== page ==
As a distant nation, labouring under a perpetual 'tyranny of distance', the current situation with EWP imports demonstrates the risks of over-reliance on those imports. Little wonder there are vigorous and renewed efforts to produce more EWPs in Australia, and to secure more reliable supply lines.
Sawn softwood import explosion saves FY22
The role of imports of sawn softwood has never been clearer than in 2021-22, Imports rose a massive 64.8% to a record 923,471 m3, helping to meet the surge in demand for sawnwood. The level of imports is one remarkable factor, but the speed at which the increase came – and the price – are the truly remarkable factors.
The headline data can be seen in the chart below, showing the rapid rise in imports and the even faster rise in prices, with average prices peaking late 2021 and returning to near record levels at AUDFob808/m3 in June 2022.
In the face of runaway demand, the supply response from importers has been overwhelmingly positive, with only two of the raft of major supplier nations experiencing any wind back of shipments. Shown below, the decline from New Zealand is understandable in the face of their own boomtime, and the reduction in Russian supply is easily explained as a consequence of Russia’s war on Ukraine.
After a year or more where Australia played secondary market status to the explosive US market, the settling of the US housing market has freed up volume and provided the opportunity for the Australian supply to be supported even more significantly by importers.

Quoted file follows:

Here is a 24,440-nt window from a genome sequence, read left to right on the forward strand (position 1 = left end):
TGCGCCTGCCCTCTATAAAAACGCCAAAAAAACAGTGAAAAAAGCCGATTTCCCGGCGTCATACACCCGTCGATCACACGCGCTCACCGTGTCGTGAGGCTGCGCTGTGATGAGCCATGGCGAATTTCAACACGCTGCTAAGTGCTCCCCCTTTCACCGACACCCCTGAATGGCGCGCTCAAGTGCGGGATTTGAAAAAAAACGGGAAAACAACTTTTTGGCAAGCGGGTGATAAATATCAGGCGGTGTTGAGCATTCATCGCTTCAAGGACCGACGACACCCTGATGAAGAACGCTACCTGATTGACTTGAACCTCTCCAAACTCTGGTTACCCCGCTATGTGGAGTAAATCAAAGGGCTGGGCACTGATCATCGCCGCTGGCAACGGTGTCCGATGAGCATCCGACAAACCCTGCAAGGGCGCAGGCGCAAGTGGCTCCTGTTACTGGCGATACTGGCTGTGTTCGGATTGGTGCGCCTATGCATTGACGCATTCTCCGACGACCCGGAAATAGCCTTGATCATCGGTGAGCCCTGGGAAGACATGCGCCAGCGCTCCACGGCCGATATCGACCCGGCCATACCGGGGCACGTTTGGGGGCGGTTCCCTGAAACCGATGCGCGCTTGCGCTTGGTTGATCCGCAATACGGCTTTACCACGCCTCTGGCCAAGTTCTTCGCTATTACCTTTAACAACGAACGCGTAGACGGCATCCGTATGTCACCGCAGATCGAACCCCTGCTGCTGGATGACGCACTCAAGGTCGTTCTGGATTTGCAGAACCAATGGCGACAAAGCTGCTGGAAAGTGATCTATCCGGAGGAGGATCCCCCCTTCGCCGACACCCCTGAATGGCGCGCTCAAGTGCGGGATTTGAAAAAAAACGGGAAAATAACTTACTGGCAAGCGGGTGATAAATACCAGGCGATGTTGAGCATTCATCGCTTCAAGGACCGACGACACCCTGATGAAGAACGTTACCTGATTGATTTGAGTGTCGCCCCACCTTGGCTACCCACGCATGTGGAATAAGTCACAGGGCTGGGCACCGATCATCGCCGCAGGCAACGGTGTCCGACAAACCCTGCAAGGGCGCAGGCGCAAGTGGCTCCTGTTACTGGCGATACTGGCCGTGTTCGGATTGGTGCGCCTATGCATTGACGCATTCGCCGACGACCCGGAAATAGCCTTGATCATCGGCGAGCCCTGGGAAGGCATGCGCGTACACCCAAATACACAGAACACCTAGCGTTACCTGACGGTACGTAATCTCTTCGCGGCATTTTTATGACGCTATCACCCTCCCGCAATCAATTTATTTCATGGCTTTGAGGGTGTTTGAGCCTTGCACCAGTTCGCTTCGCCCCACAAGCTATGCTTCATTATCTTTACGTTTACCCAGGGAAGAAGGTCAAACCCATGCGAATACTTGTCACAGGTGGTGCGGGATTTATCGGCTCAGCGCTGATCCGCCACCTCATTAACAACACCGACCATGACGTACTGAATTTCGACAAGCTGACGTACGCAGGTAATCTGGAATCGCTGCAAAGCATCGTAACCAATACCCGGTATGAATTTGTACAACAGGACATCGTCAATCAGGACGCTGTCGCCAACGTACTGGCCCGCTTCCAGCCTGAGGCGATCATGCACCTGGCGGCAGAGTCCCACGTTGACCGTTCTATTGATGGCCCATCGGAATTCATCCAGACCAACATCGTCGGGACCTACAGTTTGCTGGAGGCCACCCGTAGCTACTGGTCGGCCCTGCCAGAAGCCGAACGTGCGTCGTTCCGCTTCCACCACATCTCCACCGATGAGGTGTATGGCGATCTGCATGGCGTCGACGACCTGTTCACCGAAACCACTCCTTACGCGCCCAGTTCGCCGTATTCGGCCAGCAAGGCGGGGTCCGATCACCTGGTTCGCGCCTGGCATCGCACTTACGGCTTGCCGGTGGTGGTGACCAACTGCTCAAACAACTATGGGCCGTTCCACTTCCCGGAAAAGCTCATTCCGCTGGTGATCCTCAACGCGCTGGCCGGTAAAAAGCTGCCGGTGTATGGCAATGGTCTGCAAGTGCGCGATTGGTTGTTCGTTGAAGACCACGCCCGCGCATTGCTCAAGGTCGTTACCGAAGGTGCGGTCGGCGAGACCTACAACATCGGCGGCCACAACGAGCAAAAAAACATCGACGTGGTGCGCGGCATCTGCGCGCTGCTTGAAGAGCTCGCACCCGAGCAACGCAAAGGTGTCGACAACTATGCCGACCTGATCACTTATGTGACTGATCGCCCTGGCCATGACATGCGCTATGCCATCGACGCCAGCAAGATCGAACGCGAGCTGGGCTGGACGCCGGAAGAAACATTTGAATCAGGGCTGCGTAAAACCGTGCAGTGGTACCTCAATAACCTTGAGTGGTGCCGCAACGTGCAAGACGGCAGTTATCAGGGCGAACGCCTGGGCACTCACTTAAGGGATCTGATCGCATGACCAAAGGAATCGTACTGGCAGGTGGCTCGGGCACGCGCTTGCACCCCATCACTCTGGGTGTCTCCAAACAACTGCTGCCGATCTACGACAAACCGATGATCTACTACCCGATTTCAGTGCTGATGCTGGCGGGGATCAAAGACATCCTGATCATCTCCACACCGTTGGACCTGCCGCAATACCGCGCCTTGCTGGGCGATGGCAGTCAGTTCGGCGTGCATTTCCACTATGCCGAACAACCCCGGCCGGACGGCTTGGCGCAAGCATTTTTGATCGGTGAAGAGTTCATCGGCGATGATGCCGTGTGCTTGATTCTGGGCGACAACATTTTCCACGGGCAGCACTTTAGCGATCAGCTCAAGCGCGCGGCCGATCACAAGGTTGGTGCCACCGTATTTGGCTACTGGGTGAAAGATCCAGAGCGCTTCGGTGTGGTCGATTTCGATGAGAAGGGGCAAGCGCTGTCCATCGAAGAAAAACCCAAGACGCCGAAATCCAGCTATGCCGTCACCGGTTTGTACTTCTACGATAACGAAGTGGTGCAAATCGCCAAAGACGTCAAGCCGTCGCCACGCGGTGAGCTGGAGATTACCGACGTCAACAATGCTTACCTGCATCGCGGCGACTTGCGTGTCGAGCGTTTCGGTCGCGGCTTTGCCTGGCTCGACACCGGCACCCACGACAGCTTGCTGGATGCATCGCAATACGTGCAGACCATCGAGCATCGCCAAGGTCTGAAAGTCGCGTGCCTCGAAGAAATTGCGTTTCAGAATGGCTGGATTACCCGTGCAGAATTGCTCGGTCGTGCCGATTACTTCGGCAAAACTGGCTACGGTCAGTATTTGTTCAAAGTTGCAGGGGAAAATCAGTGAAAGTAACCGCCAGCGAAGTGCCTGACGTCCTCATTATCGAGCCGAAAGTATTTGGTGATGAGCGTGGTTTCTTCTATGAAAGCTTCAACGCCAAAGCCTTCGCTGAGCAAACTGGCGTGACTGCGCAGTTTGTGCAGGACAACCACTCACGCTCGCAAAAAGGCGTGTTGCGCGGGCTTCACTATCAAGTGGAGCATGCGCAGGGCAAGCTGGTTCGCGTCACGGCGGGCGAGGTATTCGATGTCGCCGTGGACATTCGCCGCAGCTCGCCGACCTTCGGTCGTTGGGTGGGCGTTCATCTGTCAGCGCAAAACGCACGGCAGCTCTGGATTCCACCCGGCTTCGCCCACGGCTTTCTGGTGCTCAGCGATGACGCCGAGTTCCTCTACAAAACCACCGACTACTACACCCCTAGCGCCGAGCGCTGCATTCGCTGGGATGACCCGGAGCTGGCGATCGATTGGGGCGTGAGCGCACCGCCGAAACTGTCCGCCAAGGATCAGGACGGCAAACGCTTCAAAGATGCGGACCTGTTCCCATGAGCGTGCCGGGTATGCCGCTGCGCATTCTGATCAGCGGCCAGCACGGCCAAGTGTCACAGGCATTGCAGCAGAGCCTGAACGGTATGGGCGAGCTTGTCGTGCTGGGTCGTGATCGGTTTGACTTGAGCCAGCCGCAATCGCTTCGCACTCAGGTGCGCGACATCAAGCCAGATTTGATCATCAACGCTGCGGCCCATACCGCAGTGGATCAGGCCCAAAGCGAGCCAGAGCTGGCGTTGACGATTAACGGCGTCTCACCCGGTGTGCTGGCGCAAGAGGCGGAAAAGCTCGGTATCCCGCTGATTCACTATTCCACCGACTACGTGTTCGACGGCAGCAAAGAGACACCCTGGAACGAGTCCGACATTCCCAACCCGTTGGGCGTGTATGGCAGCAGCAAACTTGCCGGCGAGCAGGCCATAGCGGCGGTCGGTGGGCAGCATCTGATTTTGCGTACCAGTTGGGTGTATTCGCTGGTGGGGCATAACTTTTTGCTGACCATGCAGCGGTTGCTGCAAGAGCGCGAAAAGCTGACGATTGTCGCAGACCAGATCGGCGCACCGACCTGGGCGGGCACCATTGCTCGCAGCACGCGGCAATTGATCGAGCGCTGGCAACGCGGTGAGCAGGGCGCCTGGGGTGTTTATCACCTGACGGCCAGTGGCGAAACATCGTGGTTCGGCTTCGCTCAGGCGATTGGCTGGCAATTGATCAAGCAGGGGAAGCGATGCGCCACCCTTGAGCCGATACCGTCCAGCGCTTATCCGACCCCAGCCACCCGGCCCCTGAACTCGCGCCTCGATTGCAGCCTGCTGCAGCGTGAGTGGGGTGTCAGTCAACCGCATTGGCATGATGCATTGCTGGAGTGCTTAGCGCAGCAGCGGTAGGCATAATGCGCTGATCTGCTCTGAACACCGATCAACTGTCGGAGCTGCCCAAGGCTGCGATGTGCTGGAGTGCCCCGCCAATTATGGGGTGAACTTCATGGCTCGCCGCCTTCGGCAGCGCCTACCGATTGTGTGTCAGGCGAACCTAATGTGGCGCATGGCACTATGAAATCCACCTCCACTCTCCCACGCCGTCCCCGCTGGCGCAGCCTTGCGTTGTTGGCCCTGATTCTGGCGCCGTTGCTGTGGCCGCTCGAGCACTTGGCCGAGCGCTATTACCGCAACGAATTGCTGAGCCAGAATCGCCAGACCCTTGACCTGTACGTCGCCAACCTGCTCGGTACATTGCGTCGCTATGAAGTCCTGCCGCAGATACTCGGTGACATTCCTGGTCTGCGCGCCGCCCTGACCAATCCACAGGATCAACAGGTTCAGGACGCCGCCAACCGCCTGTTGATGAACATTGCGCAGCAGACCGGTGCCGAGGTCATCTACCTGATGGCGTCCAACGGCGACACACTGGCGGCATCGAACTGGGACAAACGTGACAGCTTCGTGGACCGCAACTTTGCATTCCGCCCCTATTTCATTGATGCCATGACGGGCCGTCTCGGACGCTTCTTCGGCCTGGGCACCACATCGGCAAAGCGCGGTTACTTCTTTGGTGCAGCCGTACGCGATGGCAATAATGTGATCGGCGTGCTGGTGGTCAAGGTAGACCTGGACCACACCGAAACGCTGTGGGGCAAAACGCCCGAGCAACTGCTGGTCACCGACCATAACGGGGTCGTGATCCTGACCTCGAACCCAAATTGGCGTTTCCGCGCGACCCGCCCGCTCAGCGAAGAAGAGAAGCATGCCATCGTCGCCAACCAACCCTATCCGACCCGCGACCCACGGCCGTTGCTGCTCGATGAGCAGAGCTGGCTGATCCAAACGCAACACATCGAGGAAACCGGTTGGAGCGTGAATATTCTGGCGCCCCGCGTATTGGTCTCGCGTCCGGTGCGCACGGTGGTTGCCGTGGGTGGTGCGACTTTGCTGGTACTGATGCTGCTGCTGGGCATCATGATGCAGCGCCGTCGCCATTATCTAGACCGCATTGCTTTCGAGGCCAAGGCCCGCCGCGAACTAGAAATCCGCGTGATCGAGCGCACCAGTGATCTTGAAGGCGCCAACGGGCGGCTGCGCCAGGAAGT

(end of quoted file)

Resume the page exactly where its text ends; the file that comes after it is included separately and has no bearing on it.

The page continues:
Shipments from Germany rose almost 150% to dominate the market (22.1% of total volume) with Sweden doubling its contribution (14.4% of total volume). Lithuania tripled its shipments to account for 12.3% of the market, New Zealand supplied 11.0% and Estonia 10.4%. The top five suppliers – ably supported by others – delivered 70.2% of total imports in the last financial year.
By port of destination, as the chart below shows, imports to all Capital Cities in Australia rose, with the exception being the small volumes shipped to Port Kembla.
At least on an ‘import codes’ basis, we can also discern a ‘top 5’ which between them accounted for 74% of total imports. All are structural grades., with the charts and tables below providing the basic information for each grade.
The last year, all these ‘grades’ have been a little bit special for the Australian economy and the housing supply chain. Without them, what would have happened?
But there is one grade in particular worth a mention. Take a look at the chart and tables for the Roughsawn non-Radiata, >120cm2 - <450cm2 (4407.11.99.15). The almost four-fold increase in imports occurred just in the second half of the fiscal year and came with limited price increases. Remarkable! (and ignore the price spike in 2019 which arose for a tiny volume).
Softwood Sales Volume
Local sawn softwood sales were relatively steady in July, amidst capacity constraints and supply chain limitations. Year-ended July, total sales were 4.53% lower than a year earlier, totalling 3.067 million m3. July itself saw sales total 258.0 km3, down around 13.0 km3 on the prior month.
Following on from fires, salvage and supply chain challenges, the latest battle for all sectors in the Australian economy is labour. An economy and supply chain wide challenge is certainly a factor weighing on the capacity to get product to market.
The chart here shows sales easing from the year-ending peak of 3.2 million m3 recorded in mid 2021. Some market softness may be evident, for some grades, but there is no slowing the main use: structural softwood for dwellings.